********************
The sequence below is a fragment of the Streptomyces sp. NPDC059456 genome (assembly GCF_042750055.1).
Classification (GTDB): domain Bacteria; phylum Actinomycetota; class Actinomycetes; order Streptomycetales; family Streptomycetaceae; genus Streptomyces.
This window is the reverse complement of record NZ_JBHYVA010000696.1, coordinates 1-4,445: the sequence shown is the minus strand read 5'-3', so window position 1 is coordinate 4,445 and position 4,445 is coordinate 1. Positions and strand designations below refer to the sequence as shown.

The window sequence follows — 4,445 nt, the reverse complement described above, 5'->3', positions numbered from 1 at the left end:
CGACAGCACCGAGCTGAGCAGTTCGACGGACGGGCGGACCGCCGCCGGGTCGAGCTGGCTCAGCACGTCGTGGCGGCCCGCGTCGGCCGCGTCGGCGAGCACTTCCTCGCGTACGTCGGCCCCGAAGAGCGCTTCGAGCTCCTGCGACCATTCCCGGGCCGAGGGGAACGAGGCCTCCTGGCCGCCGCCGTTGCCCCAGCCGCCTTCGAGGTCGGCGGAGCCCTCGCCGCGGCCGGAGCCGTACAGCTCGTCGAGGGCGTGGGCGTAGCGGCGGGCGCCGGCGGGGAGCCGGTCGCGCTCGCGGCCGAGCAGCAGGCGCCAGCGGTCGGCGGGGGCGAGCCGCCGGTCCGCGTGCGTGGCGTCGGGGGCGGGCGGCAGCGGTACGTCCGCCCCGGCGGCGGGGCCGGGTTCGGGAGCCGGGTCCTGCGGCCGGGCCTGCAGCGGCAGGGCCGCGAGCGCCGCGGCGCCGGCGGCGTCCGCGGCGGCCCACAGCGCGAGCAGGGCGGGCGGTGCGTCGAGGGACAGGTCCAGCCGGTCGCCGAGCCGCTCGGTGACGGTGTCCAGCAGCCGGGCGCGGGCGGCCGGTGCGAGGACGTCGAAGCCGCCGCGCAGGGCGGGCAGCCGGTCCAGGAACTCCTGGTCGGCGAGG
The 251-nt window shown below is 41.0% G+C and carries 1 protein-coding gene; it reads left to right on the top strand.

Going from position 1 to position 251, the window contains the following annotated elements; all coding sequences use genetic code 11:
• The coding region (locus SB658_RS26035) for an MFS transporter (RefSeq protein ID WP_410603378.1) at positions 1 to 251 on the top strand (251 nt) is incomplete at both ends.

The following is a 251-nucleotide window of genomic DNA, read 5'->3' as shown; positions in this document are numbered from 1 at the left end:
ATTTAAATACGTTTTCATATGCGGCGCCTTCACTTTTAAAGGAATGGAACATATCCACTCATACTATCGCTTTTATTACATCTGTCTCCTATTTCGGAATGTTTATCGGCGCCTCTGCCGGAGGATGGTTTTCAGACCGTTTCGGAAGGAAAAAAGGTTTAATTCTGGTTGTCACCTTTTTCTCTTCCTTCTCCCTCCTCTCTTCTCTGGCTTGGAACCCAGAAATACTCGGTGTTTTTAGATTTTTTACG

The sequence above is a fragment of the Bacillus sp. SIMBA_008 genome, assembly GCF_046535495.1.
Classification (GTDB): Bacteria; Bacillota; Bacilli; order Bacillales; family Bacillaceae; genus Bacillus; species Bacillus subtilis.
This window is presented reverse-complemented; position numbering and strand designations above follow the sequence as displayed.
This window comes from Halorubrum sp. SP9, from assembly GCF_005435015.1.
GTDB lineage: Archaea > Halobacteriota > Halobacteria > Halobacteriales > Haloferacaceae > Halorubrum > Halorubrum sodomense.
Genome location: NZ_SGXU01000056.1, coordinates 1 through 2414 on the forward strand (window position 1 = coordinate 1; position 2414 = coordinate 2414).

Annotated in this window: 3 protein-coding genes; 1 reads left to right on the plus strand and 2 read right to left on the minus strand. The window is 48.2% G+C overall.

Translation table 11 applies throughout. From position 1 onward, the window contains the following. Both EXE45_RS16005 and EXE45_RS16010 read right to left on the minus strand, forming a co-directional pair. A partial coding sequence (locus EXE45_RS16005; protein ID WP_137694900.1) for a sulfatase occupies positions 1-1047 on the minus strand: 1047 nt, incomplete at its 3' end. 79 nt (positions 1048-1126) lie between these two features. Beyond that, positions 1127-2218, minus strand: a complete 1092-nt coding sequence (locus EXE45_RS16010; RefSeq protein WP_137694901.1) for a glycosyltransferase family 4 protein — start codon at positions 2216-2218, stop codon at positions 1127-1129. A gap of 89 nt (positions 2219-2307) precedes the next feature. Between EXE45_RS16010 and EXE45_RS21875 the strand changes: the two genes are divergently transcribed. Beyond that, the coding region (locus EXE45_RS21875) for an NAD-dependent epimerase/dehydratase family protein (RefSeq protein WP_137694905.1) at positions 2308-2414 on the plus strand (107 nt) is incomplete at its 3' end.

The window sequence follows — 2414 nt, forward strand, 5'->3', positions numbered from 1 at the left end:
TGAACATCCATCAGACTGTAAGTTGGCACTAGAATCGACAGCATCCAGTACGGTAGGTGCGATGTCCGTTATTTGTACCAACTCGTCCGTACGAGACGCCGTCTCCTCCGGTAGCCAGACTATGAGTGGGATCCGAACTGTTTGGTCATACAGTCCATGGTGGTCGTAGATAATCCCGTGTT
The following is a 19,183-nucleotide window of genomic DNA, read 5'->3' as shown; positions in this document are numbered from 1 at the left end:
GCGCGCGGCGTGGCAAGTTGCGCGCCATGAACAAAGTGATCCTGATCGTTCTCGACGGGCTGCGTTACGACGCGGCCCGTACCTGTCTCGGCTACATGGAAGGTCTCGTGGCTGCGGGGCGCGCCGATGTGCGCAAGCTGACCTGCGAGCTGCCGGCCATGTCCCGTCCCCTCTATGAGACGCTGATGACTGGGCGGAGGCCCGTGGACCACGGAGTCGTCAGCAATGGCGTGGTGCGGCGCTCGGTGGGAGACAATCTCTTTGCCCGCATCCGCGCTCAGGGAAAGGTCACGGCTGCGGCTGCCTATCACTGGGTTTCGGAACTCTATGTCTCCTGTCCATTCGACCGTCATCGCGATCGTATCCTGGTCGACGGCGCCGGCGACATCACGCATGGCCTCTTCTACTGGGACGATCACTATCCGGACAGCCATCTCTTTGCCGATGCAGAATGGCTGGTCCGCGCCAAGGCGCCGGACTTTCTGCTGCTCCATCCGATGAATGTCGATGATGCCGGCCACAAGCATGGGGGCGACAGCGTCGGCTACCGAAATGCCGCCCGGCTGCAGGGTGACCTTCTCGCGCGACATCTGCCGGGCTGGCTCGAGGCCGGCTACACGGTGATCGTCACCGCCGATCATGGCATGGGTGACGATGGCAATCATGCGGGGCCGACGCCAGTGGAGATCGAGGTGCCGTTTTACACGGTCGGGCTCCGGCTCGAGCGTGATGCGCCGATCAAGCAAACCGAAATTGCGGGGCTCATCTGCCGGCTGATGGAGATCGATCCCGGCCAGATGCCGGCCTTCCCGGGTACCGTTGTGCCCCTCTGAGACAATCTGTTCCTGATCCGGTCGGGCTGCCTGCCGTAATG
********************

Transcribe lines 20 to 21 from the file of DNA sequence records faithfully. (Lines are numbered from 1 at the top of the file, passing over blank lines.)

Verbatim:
TGAACATCCATCAGACTGTAAGTTGGCACTAGAATCGACAGCATCCAGTACGGTAGGTGCGATGTCCGTTATTTGTACCAACTCGTCCGTACGAGACGCCGTCTCCTCCGGTAGCCAGACTATGAGTGGGATCCGAACTGTTTGGTCATACAGTCCATGGTGGTCGTAGATAATCCCGTGTT
The following is a 19,183-nucleotide window of genomic DNA, read 5'->3' as shown; positions in this document are numbered from 1 at the left end: